I can not believe that another Christmas has come and gone. The approach is always the same, cluttered, frenzied and inconceivably dragged out yet when the runway comes into sight, the final descent is over in the blink of an eye. It happens the same every year. For us, the final surge to the end of the cyclocross racing season compounds this, as the weeks tick by up to the final local event, only a week or so before Christmas. Of course I realize that it wouldn't matter if it were cyclocross, school or church holiday events, the frenzied retail season at work or just trying to the get the Christmas shopping and holiday festivities in order, the time escapes everyone.I guess that is the common theme here, time running away from us.

This year we did basically the same that we have done the past couple of years, that being to visit my folks on Christmas Eve and then be home for Christmas day itself. Cathy's folks head to Florida for part of the winter so had left not long after our Thanksgiving. They came to visit us the weekend after Thanksgiving and we had a nice, early Christmas with them. We even went and picked out a Christmas tree together, which was very nice. Christmas Eve with my family was nice as well. The weather was good for travel and we just went up and back that day, which makes for a fair amount of driving but also makes it all easier to manage. It was good to see everyone and visit if for only a brief time. We even made it back home with time to go out for a brisk night ride to take in some of the lights around town.

Christmas Day arrived with us groggy from the previous day and sluggish to get out of bed. It is infrequent that we have no plans and no place to be, so lounged in comfort of sleeping late. Finally we arose, as much because the cats were ready for breakfast and thus on a tear as anything. Cathy made banana pancakes and sausage and we listened to Christmas music, a staple at our house since Thanksgiving.

Eventually we made our way to the couch and started in on the gifts to each other. It was a good year for both of us and we each received some wonderful presents. I gave Cathy some sporting gear, as always, some new slippers and redundant pants, as well as a new anniversary ring. No, it isn't our anniversary but I wanted to give her something special that would help to let her know how much I appreciate everything that she does for me and how she is what keeps me going every day. Well, mostly her, but the kittens help as well.

She gave me an incredible new Cannondale Scalpel mountain bike (with the help of Chris) which I can't wait to try out. She also gave me a picture book that she had made from the year's adventures. This was possibly the most touching gift that I have ever received and it meant a lot to me. Cathy had actually done an online version of the same thing for our 10th anniversary a couple years back. It is also very special to me, as is she.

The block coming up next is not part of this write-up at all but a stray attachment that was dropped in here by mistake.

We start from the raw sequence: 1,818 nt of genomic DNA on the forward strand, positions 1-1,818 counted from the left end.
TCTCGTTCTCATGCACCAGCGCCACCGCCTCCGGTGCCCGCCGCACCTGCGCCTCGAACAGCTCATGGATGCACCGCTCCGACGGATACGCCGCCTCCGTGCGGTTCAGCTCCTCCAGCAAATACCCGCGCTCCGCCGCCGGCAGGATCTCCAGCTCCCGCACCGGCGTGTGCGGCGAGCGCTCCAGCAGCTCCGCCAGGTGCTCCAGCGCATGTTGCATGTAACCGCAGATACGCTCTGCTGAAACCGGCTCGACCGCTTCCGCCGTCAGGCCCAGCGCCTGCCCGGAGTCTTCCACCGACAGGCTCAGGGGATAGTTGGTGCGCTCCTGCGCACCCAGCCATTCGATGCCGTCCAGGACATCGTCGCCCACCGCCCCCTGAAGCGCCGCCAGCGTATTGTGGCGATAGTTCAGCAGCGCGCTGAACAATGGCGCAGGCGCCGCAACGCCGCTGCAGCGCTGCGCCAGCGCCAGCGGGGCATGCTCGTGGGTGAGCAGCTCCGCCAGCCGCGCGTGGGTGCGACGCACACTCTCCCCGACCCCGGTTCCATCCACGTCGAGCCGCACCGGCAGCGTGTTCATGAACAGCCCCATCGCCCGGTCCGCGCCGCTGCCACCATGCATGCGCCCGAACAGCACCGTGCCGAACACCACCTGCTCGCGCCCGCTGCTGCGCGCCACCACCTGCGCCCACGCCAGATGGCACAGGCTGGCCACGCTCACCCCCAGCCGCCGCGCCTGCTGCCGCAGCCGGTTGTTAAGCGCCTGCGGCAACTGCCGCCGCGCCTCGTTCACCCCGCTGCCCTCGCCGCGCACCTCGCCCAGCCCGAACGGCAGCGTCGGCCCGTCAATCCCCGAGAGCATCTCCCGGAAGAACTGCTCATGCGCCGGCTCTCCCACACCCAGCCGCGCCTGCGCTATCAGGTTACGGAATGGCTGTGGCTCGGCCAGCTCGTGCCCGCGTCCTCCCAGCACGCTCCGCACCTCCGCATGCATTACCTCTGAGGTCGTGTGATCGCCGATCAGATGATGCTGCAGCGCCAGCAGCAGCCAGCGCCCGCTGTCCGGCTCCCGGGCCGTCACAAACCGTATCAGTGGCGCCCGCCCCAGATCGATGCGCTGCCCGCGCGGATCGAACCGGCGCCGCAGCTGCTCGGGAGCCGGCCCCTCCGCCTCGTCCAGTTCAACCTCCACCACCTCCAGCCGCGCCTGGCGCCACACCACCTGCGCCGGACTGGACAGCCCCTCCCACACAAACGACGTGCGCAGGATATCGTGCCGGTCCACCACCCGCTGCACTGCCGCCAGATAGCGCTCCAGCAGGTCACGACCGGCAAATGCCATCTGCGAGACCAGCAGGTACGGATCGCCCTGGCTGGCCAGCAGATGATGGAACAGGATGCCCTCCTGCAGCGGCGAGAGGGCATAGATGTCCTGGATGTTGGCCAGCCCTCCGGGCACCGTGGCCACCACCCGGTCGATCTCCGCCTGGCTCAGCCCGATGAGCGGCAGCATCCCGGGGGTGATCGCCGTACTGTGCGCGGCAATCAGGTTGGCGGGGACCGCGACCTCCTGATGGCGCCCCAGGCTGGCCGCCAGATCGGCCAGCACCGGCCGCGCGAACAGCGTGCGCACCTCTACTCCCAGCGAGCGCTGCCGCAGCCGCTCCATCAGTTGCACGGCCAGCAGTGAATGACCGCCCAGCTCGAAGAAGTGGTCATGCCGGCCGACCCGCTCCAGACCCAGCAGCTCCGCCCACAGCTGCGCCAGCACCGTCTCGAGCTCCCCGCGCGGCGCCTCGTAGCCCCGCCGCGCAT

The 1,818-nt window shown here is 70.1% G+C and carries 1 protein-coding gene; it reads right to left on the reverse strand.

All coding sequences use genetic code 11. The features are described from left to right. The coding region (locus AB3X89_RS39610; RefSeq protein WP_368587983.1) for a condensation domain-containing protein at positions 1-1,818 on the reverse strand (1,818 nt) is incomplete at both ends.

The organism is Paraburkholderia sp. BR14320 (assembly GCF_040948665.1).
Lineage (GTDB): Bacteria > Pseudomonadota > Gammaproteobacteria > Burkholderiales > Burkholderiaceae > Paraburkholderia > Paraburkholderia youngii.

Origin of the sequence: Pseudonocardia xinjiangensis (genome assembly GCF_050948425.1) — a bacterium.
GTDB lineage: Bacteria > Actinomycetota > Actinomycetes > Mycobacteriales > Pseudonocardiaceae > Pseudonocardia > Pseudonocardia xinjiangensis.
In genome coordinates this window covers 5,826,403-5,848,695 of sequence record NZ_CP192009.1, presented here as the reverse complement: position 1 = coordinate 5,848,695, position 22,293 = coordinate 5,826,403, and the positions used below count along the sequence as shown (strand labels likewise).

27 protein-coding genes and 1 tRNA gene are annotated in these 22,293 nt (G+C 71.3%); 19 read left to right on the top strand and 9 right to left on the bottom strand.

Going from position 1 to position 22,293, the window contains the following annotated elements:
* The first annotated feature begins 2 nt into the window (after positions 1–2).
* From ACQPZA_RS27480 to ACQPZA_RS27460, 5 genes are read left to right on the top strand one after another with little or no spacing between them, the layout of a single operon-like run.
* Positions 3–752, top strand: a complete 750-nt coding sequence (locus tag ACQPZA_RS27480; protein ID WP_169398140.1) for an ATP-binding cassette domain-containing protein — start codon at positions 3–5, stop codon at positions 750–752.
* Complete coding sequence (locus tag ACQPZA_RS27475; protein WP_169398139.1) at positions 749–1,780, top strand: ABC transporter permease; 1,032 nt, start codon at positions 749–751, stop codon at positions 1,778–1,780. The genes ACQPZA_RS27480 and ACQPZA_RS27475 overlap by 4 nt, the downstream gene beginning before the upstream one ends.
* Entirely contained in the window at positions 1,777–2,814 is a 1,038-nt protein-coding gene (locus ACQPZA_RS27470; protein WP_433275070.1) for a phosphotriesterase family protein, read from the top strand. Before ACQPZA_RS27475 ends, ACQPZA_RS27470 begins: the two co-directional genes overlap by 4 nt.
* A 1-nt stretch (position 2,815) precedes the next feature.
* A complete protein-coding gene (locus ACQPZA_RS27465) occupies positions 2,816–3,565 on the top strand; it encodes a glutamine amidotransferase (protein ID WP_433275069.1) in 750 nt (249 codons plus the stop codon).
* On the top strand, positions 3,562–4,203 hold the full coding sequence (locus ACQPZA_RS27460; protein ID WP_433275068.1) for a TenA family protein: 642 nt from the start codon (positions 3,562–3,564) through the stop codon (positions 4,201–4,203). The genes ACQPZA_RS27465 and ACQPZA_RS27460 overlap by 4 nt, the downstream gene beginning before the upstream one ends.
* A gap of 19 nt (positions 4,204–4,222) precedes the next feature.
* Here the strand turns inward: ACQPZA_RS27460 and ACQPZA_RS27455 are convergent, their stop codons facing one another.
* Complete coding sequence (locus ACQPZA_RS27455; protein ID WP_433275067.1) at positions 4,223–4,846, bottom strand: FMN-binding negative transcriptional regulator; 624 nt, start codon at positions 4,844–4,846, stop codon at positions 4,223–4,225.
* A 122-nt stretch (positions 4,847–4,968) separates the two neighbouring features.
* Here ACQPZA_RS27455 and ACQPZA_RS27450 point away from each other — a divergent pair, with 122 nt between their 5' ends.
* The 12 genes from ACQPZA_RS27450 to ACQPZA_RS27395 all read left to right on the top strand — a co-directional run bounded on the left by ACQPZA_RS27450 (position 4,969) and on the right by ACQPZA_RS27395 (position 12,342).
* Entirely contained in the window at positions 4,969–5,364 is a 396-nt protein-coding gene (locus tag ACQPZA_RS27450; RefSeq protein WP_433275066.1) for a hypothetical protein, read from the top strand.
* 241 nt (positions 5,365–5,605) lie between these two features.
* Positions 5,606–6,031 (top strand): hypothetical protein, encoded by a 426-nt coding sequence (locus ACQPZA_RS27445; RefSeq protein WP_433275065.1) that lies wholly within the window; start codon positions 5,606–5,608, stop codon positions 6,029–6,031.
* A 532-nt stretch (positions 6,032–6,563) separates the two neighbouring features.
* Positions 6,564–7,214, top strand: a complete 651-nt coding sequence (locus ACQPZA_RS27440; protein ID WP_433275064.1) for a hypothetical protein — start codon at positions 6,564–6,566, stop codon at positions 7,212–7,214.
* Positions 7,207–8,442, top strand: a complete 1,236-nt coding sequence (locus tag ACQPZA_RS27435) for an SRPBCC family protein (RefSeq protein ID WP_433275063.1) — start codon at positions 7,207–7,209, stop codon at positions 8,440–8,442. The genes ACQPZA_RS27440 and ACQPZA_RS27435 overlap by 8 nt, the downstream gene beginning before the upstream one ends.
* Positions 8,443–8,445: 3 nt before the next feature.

The tradition as it has come to be is for Cathy and I to do a mountain bike ride on Christmas Day. Luckily the weather would have us be able to continue that tradition for another year. We went in and rode the PR for a couple of hours. Conditions were pretty good and there were the remains of the dusting of snow that we got overnight. The temperature had crept above freezing though so the precious white blanket of snow was quickly melting away. The important thing though was that we were out doing that which we like to do, together, celebrating the day. Cathy had the reindeer antlers on her helmet which prompted smiles and friendly greetings from many we passed along the way. Everyone seemed nicer and friendlier, if only for the day.

As the day wrapped up we watched the final run of A Christmas Story, which strangely enough, has come to mark the end of another Christmas. I'm always sad to see it go because I love the season so much. It was a great season and has been a great year in so many ways. Thankfully I have my gift from my wife by which to remember it.

Monday, December 24, 2012

Merry Christmas!

Wishing everyone and safe and happy holiday season. 

Merry Christmas.

Friday, December 21, 2012

End of the World (as we know it)

Well, I was expecting more, what with all of the hype. Once again, nothing. Another supposed doomsday comes and goes and we are still here. I guess the day isn't over yet, but I'm not going to hold my breath.

That isn't really the point here, 2012/12/21, no, the end I am referring to is the end of the race season. I know that it is an inevitable close to every year but this year it seemed more abrupt. I think that it is because the cyclocross race season was so long and rapid-fire. We were racing straight, every weekend and running training sessions every week since Labor Day. That is a pretty solid stretch of time to be on. In hindsight, I can't believe that I pulled it off. That has certainly never happened before. Maybe 2012 was a year of becoming wiser in my old age.

Last weekend was the cap to the New England cyclocross season with the New England Regional Cyclocross Championships which were held in Fitchburg, MA. Cathy and I have done this event since its inception. For me it has tended to be the final nail in my coffin. I would hit the event and in truth, the latter part of the season, tired and weak. My past performance at the Regionals was always well below my capacity and it always seemed to put a bit of a sour note on the season.